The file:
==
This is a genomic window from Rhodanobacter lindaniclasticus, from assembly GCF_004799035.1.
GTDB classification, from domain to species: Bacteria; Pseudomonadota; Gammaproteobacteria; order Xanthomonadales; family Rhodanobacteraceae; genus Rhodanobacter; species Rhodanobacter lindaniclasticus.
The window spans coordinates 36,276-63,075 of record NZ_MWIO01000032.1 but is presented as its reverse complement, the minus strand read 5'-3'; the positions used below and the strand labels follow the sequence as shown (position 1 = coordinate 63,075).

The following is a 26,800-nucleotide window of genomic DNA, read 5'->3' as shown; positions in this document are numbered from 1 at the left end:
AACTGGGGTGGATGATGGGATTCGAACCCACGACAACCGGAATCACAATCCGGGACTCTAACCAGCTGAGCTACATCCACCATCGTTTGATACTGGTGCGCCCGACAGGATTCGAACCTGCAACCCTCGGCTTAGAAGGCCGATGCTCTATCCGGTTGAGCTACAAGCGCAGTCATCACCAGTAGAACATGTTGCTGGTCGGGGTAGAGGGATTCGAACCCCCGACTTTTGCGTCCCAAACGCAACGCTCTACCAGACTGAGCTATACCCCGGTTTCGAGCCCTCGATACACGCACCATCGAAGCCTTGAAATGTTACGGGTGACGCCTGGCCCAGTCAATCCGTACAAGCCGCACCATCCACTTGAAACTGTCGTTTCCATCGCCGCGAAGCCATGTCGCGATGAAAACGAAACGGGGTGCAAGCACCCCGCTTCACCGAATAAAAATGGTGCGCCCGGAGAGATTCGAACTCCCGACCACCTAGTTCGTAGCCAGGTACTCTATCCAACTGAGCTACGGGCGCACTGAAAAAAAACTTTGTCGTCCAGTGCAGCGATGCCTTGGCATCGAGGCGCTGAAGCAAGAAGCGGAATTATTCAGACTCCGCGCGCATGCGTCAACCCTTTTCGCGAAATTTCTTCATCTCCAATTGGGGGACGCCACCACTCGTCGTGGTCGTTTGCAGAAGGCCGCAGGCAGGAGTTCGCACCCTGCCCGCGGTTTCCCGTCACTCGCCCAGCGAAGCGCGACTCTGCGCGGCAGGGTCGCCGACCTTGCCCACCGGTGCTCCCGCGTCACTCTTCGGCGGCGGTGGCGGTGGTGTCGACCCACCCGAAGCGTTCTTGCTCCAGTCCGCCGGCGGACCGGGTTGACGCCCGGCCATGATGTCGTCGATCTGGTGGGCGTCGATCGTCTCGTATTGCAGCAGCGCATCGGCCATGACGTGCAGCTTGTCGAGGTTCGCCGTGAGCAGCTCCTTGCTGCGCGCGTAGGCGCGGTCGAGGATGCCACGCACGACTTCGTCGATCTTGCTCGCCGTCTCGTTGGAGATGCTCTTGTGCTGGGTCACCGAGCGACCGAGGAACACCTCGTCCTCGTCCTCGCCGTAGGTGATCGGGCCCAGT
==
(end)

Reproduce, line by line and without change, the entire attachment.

This is a genomic window from Rhodanobacter lindaniclasticus, from assembly GCF_004799035.1.
GTDB classification, from domain to species: Bacteria; Pseudomonadota; Gammaproteobacteria; order Xanthomonadales; family Rhodanobacteraceae; genus Rhodanobacter; species Rhodanobacter lindaniclasticus.
The window spans coordinates 36,276-63,075 of record NZ_MWIO01000032.1 but is presented as its reverse complement, the minus strand read 5'-3'; the positions used below and the strand labels follow the sequence as shown (position 1 = coordinate 63,075).

The following is a 26,800-nucleotide window of genomic DNA, read 5'->3' as shown; positions in this document are numbered from 1 at the left end:
AACTGGGGTGGATGATGGGATTCGAACCCACGACAACCGGAATCACAATCCGGGACTCTAACCAGCTGAGCTACATCCACCATCGTTTGATACTGGTGCGCCCGACAGGATTCGAACCTGCAACCCTCGGCTTAGAAGGCCGATGCTCTATCCGGTTGAGCTACAAGCGCAGTCATCACCAGTAGAACATGTTGCTGGTCGGGGTAGAGGGATTCGAACCCCCGACTTTTGCGTCCCAAACGCAACGCTCTACCAGACTGAGCTATACCCCGGTTTCGAGCCCTCGATACACGCACCATCGAAGCCTTGAAATGTTACGGGTGACGCCTGGCCCAGTCAATCCGTACAAGCCGCACCATCCACTTGAAACTGTCGTTTCCATCGCCGCGAAGCCATGTCGCGATGAAAACGAAACGGGGTGCAAGCACCCCGCTTCACCGAATAAAAATGGTGCGCCCGGAGAGATTCGAACTCCCGACCACCTAGTTCGTAGCCAGGTACTCTATCCAACTGAGCTACGGGCGCACTGAAAAAAAACTTTGTCGTCCAGTGCAGCGATGCCTTGGCATCGAGGCGCTGAAGCAAGAAGCGGAATTATTCAGACTCCGCGCGCATGCGTCAACCCTTTTCGCGAAATTTCTTCATCTCCAATTGGGGGACGCCACCACTCGTCGTGGTCGTTTGCAGAAGGCCGCAGGCAGGAGTTCGCACCCTGCCCGCGGTTTCCCGTCACTCGCCCAGCGAAGCGCGACTCTGCGCGGCAGGGTCGCCGACCTTGCCCACCGGTGCTCCCGCGTCACTCTTCGGCGGCGGTGGCGGTGGTGTCGACCCACCCGAAGCGTTCTTGCTCCAGTCCGCCGGCGGACCGGGTTGACGCCCGGCCATGATGTCGTCGATCTGGTGGGCGTCGATCGTCTCGTATTGCAGCAGCGCATCGGCCATGACGTGCAGCTTGTCGAGGTTCGCCGTGAGCAGCTCCTTGCTGCGCGCGTAGGCGCGGTCGAGGATGCCACGCACGACTTCGTCGATCTTGCTCGCCGTCTCGTTGGAGATGCTCTTGTGCTGGGTCACCGAGCGACCGAGGAACACCTCGTCCTCGTCCTCGCCGTAGGTGATCGGGCCCAGT